The terraced gardens, framed by clipped references to the original pleasure grounds.
hedges, boast a mix of flowering shrubs and But when Irene Brown and partner Giuliano
budding roses. Several tiered Viburnum Sparvoli moved to the four-acre site 22 years
plicatum f. tomentosum ‘Mariesii’, decked ago, there was no trace save for a giant
in cream, take centre stage, supported by monkey puzzle, four veteran Scots pines and,
choisya, lilac and rhododendron. along the boundary, a wealth of mature trees
Mown pathways lead through meadows including majestic copper-and-green beech.
dotted with lacy umbellifers, buttercups and “The grass ran up to the walls. The garden
red clover – a magnet for bees. Through the was barely more than a paddock with no hard

38 THE ENGLISH GARDEN MAY 2019


The stillness is broken only
by the bleating of sheep
and the mewling call of
wheeling buzzards
landscaping and no planting,” says Irene. Aberclwyd
Manor is now well known for its naturalistic
displays of winter and spring woodland flowers, but
“back then there wasn’t a single snowdrop,” Irene Clockwise from top left flags came from an old mill in Macclesfield, and
recalls. “I’ve planted virtually everything, including Syringa vulgaris Irene recalls barrowing hundreds of reclaimed bricks
‘Souvenir de Louis
the formal hedging and topiary. People don’t realise Spaeth’; dark purple
used to lay the long lavender-and-lady’s-mantle-lined
how quickly yew can grow.” hazel, Corylus maxima pathway in the formal Yew Garden.
Irene and local landscaper Len Embry created the ‘Purpurea’, trained into Echoes of Plas Brondanw, the private home of
bones of the new garden together. Heavy diggers an arch; the topiary Sir Clough Williams-Ellis, creator of Portmeirion,
reflects Giuliano’s Italian
contoured the sloping site and starting with the pond heritage; creamy flowers
can be seen in the geometry, sight lines and vistas at
and its dramatic curved retaining wall, year by year of Viburnum plicatum Aberclwyd, as well as in the timeless feel engendered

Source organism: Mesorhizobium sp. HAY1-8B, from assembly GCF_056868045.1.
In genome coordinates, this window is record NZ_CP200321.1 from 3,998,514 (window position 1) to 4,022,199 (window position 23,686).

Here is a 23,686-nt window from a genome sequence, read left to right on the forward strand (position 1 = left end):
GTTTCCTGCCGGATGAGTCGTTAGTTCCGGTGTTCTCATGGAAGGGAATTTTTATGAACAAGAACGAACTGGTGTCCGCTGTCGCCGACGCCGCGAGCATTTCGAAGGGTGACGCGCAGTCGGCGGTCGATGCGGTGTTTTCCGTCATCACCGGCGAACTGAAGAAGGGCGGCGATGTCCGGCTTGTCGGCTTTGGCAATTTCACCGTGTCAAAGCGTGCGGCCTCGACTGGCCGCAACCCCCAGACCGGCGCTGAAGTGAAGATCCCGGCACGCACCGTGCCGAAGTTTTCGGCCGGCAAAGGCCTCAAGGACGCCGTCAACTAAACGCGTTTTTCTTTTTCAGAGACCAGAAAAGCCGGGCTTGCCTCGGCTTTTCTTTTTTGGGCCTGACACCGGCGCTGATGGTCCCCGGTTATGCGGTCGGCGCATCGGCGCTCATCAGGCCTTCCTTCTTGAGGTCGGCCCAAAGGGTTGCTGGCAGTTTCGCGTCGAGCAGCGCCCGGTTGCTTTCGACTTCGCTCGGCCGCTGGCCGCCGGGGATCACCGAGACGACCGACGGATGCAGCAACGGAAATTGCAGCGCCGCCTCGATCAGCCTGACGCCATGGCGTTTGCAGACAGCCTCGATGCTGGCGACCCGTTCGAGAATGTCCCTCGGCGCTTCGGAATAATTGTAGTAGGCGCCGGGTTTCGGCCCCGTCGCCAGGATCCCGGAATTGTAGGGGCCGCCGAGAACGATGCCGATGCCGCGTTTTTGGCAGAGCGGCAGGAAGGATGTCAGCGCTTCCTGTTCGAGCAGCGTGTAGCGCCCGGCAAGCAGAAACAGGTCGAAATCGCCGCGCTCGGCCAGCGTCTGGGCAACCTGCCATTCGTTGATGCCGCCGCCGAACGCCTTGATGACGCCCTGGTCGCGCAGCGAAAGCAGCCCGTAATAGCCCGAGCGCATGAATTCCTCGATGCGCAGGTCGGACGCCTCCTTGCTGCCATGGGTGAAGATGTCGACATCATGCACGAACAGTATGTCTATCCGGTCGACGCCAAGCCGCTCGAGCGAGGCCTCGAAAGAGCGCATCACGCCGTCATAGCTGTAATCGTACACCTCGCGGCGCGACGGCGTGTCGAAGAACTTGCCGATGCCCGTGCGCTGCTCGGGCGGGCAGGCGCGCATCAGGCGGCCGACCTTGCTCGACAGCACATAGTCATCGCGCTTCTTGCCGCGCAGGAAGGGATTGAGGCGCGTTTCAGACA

more terraces, pathways and timber features were f. tomentosum ‘Mariesii’. by the green architecture and clever use of reclaimed
constructed. Irene and Giuliano sourced much of the elements. The National Trust’s Plas Newydd with
antique and salvaged materials themselves including its spring woodland plantings and views across the
decorative ironwork panels. Weathered Yorkstone Menai Straits also struck a chord with Irene.

MAY 2019 THE ENGLISH GARDEN 39


Aberclwyd Manor
Corwen
4 acre garden on a sloping hillside overlooking the Upper Clwyd Valley. The garden has many mature trees
underplanted with snowdrops, fritillaries and cyclamen. An Italianate garden of box hedging lies below the
house and shrubs, ponds, perennials, roses and an orchard are also to be enjoyed within this cleverly
structured area. Mass of cyclamen in September. Abundance of spring flowers.
Open: 11am-4pm
Groups and private visit welcome. Cream teas available.
Telephone: 01824 750431 | 07783 262278
irene662010@live.com
Retaining walls are
colonised by ivy-leaved
toadflax and dainty ferns
At first, the new stonework felt raw to Irene,
especially the ruined wall ‘folly’ with its arched
entrance leading up through to the pergola garden.
Now, just 20 years on and smothered in the rose
‘New Dawn’, the feature feels as though it has
been there for centuries. Irene’s skill in creating
an unashamedly romantic experience for visitors
has come from balancing the tamed architectural
Len designed the elegant conservatory and wild naturalistic elements. Retaining walls are
porch that faces the Italianate terrace and colonised by ivy-leaved toadflax and dainty ferns.